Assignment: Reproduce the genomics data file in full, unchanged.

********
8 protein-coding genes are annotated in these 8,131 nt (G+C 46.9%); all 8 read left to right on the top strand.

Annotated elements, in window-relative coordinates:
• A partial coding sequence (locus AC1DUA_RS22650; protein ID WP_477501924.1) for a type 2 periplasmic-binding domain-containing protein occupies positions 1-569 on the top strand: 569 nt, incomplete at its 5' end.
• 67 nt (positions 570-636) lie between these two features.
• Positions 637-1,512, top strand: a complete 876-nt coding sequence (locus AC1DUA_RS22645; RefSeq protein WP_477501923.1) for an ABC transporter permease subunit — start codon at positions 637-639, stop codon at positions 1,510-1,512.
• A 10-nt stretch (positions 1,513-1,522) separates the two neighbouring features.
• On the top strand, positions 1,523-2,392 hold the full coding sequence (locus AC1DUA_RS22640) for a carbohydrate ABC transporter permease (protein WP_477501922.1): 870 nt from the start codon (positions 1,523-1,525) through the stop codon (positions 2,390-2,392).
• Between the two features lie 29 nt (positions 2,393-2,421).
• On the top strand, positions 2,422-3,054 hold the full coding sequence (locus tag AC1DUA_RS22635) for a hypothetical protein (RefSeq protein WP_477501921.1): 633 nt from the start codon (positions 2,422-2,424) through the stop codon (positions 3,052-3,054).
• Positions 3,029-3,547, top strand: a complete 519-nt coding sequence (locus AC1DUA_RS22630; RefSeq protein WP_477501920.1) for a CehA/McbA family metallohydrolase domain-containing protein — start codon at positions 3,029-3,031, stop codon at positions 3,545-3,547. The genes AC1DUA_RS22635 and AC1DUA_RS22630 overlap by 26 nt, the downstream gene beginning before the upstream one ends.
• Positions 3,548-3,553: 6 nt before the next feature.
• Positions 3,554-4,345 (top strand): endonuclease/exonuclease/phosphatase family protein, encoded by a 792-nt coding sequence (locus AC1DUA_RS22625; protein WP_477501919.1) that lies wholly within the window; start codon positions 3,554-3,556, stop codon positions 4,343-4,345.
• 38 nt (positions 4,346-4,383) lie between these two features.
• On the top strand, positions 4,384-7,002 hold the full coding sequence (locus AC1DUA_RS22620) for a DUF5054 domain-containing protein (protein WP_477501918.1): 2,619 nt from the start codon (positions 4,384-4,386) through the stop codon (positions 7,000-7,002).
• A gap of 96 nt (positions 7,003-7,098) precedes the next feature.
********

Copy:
8 protein-coding genes are annotated in these 8,131 nt (G+C 46.9%); all 8 read left to right on the top strand.

Annotated elements, in window-relative coordinates:
• A partial coding sequence (locus AC1DUA_RS22650; protein ID WP_477501924.1) for a type 2 periplasmic-binding domain-containing protein occupies positions 1-569 on the top strand: 569 nt, incomplete at its 5' end.
• 67 nt (positions 570-636) lie between these two features.
• Positions 637-1,512, top strand: a complete 876-nt coding sequence (locus AC1DUA_RS22645; RefSeq protein WP_477501923.1) for an ABC transporter permease subunit — start codon at positions 637-639, stop codon at positions 1,510-1,512.
• A 10-nt stretch (positions 1,513-1,522) separates the two neighbouring features.
• On the top strand, positions 1,523-2,392 hold the full coding sequence (locus AC1DUA_RS22640) for a carbohydrate ABC transporter permease (protein WP_477501922.1): 870 nt from the start codon (positions 1,523-1,525) through the stop codon (positions 2,390-2,392).
• Between the two features lie 29 nt (positions 2,393-2,421).
• On the top strand, positions 2,422-3,054 hold the full coding sequence (locus tag AC1DUA_RS22635) for a hypothetical protein (RefSeq protein WP_477501921.1): 633 nt from the start codon (positions 2,422-2,424) through the stop codon (positions 3,052-3,054).
• Positions 3,029-3,547, top strand: a complete 519-nt coding sequence (locus AC1DUA_RS22630; RefSeq protein WP_477501920.1) for a CehA/McbA family metallohydrolase domain-containing protein — start codon at positions 3,029-3,031, stop codon at positions 3,545-3,547. The genes AC1DUA_RS22635 and AC1DUA_RS22630 overlap by 26 nt, the downstream gene beginning before the upstream one ends.
• Positions 3,548-3,553: 6 nt before the next feature.
• Positions 3,554-4,345 (top strand): endonuclease/exonuclease/phosphatase family protein, encoded by a 792-nt coding sequence (locus AC1DUA_RS22625; protein WP_477501919.1) that lies wholly within the window; start codon positions 3,554-3,556, stop codon positions 4,343-4,345.
• 38 nt (positions 4,346-4,383) lie between these two features.
• On the top strand, positions 4,384-7,002 hold the full coding sequence (locus AC1DUA_RS22620) for a DUF5054 domain-containing protein (protein WP_477501918.1): 2,619 nt from the start codon (positions 4,384-4,386) through the stop codon (positions 7,000-7,002).
• A gap of 96 nt (positions 7,003-7,098) precedes the next feature.